All in all, the gameplay is just not satisfying. Your powers are so expensive in terms of energy use that they must be used sparingly, forcing you to use weapons. This really takes away anything that had separated it from other games of the genre. The stealth elements are underdeveloped and unnecessary, and your movement speed isn't great enough to help keep the action intense so most of the action takes place while hiding behind various objects. If you get caught out in the open, you had better be a good shot because otherwise, you will most likely not make it to cover.
The graphics are an area that can go either way, depending on personal tastes. They certainly aren't bad by any stretch of the imagination, but they are even close to the best Xbox has to offer. One thing is for sure though this game has a unique flavor. If you have seen Timesplitters 2, you already know the look. The characters have elements of reality, but their features are exaggerated. This allows for some very expressive facial animation, probably more so than most games out there. You really get a sense of musculature under the skin in the cheek area and the jaw moves much more naturally than your typical game character. The rag doll physics also help sell the characters when you are throwing them about the room, but after they die, you may notice weird effects, like they roll over to die in a certain position. There are also some clipping issues where you can throw people partly through walls, which isn't a major detraction, but it could have been addressed. Level design is done well with a variety of environments and little unnecessary backtracking. You get to experience diverse locales such as hospitals, sewers, and the Artic. Some of the effects are also quite nice, like the bullet trail effect and the glass shattering. The psi effects are some of the best in the game and really look great.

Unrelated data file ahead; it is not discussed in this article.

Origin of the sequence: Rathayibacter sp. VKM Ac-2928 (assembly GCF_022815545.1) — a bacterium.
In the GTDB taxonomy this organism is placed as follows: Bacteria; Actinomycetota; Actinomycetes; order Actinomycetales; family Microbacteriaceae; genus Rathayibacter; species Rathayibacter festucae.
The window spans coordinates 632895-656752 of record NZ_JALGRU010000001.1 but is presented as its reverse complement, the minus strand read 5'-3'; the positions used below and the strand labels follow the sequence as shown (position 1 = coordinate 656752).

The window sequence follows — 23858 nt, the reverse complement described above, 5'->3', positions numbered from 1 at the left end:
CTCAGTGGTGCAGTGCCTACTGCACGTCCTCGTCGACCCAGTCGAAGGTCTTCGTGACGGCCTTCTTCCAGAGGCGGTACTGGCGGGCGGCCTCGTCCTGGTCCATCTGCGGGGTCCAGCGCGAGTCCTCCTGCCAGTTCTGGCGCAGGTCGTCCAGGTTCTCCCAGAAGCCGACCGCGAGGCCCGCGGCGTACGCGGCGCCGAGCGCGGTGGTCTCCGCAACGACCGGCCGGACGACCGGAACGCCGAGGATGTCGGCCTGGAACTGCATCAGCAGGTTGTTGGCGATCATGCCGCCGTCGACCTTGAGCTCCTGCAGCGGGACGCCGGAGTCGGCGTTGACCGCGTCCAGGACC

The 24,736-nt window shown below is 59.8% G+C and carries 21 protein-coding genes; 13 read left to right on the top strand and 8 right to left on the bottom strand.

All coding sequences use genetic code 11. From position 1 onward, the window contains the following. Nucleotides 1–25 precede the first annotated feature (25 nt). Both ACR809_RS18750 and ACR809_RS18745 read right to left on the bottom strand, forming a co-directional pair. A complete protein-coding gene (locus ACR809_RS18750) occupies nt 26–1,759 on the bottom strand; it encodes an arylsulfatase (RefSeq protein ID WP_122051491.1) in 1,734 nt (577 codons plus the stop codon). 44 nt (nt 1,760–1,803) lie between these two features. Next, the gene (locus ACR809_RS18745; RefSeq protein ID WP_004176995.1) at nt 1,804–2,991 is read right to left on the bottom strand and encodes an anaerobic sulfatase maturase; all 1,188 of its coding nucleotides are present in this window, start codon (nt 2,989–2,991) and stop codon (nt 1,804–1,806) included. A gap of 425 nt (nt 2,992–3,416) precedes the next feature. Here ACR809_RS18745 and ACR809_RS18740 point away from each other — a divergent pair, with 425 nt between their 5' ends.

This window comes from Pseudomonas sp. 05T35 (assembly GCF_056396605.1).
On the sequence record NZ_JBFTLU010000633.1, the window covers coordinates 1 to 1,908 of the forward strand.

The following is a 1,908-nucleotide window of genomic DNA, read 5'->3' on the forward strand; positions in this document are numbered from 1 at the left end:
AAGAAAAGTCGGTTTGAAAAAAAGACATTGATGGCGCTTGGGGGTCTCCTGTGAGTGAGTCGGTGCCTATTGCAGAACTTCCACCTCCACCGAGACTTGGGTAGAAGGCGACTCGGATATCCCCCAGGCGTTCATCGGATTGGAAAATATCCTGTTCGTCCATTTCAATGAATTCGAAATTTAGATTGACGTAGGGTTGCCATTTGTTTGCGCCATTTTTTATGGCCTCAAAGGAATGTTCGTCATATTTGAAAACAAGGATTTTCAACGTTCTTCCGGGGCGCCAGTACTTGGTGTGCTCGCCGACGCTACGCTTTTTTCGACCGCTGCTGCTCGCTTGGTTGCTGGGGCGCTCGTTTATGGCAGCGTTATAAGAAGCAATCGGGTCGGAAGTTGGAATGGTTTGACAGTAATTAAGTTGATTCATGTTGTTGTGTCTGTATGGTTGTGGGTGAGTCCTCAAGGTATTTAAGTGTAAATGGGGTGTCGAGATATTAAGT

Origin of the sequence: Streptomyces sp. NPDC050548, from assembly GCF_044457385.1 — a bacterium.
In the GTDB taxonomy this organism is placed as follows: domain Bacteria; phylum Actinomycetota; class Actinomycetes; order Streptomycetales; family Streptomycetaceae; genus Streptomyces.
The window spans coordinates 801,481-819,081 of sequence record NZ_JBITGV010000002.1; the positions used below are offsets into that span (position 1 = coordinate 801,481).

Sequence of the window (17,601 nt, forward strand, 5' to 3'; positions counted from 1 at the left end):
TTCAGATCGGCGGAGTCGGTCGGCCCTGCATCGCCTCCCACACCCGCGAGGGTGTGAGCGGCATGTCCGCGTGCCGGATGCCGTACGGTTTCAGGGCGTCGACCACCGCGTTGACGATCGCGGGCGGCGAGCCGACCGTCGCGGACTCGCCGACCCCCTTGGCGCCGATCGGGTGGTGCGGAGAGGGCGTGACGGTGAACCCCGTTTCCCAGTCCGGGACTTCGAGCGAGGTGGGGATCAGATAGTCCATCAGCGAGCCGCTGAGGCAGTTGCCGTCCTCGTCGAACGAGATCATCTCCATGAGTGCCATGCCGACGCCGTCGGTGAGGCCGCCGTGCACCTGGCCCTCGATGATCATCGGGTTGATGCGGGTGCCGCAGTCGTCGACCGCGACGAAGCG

The audio department also does a solid job. The atmospheric music intensifies at key moments to heighten the tension. There is a good deal of voice acting in the game both during play and in cutscenes. Luckily, the actors do a good job of delivering the personality each of the characters display. Sound effects are great, especially the psi power effects, which manage to create sounds unique to the game which convincingly represent what a psi power might actually sound like. It's as if the developers might have actually heard them somewhere before.
In the end, it's a shame that the gameplay had to be so shallow because the story is so great. In a game about psychic powers, you really should be able to use them more often. Once you have to use weapons to get through the majority of the game, it defeats the purpose of having the abilities in the first place. If only they could have combined Second Sights awesome story and Psi Ops' fast-paced, action-oriented gameplay, we would have been in for an amazing game. As it stands, it's worth playing just to get the story, but don't expect to be blown away by the gameplay.